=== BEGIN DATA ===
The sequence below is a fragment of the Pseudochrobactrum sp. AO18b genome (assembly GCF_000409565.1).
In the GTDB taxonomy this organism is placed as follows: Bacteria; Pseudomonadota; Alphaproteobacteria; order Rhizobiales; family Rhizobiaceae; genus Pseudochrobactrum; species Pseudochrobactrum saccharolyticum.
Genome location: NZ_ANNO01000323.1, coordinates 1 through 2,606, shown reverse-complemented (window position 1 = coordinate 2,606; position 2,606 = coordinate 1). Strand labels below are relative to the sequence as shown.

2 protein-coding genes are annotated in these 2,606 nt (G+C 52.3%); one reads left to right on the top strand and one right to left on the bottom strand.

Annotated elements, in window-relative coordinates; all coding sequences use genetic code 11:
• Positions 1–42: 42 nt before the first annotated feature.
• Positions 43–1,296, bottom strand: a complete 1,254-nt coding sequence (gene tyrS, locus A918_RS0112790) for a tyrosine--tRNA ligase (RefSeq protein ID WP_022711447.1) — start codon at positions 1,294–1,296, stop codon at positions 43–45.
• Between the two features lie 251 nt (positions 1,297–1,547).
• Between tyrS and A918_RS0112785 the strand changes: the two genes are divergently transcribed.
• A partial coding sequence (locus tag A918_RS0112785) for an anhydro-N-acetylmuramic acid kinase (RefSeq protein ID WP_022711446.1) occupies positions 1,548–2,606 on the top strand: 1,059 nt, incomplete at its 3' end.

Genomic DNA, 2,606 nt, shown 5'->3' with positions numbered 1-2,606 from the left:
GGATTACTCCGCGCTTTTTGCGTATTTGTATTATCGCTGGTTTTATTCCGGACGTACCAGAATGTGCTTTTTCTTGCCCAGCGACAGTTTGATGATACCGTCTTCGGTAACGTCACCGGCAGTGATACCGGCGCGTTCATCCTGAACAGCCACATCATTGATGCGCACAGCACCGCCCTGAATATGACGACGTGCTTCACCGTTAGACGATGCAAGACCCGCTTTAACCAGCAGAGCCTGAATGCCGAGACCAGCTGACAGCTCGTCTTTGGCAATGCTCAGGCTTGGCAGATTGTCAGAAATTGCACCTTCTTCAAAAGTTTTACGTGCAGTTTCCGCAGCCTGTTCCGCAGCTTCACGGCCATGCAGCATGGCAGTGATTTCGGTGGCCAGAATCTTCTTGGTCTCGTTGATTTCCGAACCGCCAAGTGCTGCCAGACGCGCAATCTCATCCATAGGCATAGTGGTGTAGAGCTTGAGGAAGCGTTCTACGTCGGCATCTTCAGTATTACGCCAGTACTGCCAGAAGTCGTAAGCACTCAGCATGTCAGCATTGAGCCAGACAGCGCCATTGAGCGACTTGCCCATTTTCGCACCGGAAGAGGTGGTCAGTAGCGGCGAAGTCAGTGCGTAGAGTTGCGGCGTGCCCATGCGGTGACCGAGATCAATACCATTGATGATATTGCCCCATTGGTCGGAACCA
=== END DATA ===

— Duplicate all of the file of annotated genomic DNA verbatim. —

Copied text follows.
The sequence below is a fragment of the Pseudochrobactrum sp. AO18b genome (assembly GCF_000409565.1).
In the GTDB taxonomy this organism is placed as follows: Bacteria; Pseudomonadota; Alphaproteobacteria; order Rhizobiales; family Rhizobiaceae; genus Pseudochrobactrum; species Pseudochrobactrum saccharolyticum.
Genome location: NZ_ANNO01000323.1, coordinates 1 through 2,606, shown reverse-complemented (window position 1 = coordinate 2,606; position 2,606 = coordinate 1). Strand labels below are relative to the sequence as shown.

2 protein-coding genes are annotated in these 2,606 nt (G+C 52.3%); one reads left to right on the top strand and one right to left on the bottom strand.

Annotated elements, in window-relative coordinates; all coding sequences use genetic code 11:
• Positions 1–42: 42 nt before the first annotated feature.
• Positions 43–1,296, bottom strand: a complete 1,254-nt coding sequence (gene tyrS, locus A918_RS0112790) for a tyrosine--tRNA ligase (RefSeq protein ID WP_022711447.1) — start codon at positions 1,294–1,296, stop codon at positions 43–45.
• Between the two features lie 251 nt (positions 1,297–1,547).
• Between tyrS and A918_RS0112785 the strand changes: the two genes are divergently transcribed.
• A partial coding sequence (locus tag A918_RS0112785) for an anhydro-N-acetylmuramic acid kinase (RefSeq protein ID WP_022711446.1) occupies positions 1,548–2,606 on the top strand: 1,059 nt, incomplete at its 3' end.

Genomic DNA, 2,606 nt, shown 5'->3' with positions numbered 1-2,606 from the left:
GGATTACTCCGCGCTTTTTGCGTATTTGTATTATCGCTGGTTTTATTCCGGACGTACCAGAATGTGCTTTTTCTTGCCCAGCGACAGTTTGATGATACCGTCTTCGGTAACGTCACCGGCAGTGATACCGGCGCGTTCATCCTGAACAGCCACATCATTGATGCGCACAGCACCGCCCTGAATATGACGACGTGCTTCACCGTTAGACGATGCAAGACCCGCTTTAACCAGCAGAGCCTGAATGCCGAGACCAGCTGACAGCTCGTCTTTGGCAATGCTCAGGCTTGGCAGATTGTCAGAAATTGCACCTTCTTCAAAAGTTTTACGTGCAGTTTCCGCAGCCTGTTCCGCAGCTTCACGGCCATGCAGCATGGCAGTGATTTCGGTGGCCAGAATCTTCTTGGTCTCGTTGATTTCCGAACCGCCAAGTGCTGCCAGACGCGCAATCTCATCCATAGGCATAGTGGTGTAGAGCTTGAGGAAGCGTTCTACGTCGGCATCTTCAGTATTACGCCAGTACTGCCAGAAGTCGTAAGCACTCAGCATGTCAGCATTGAGCCAGACAGCGCCATTGAGCGACTTGCCCATTTTCGCACCGGAAGAGGTGGTCAGTAGCGGCGAAGTCAGTGCGTAGAGTTGCGGCGTGCCCATGCGGTGACCGAGATCAATACCATTGATGATATTGCCCCATTGGTCGGAACCA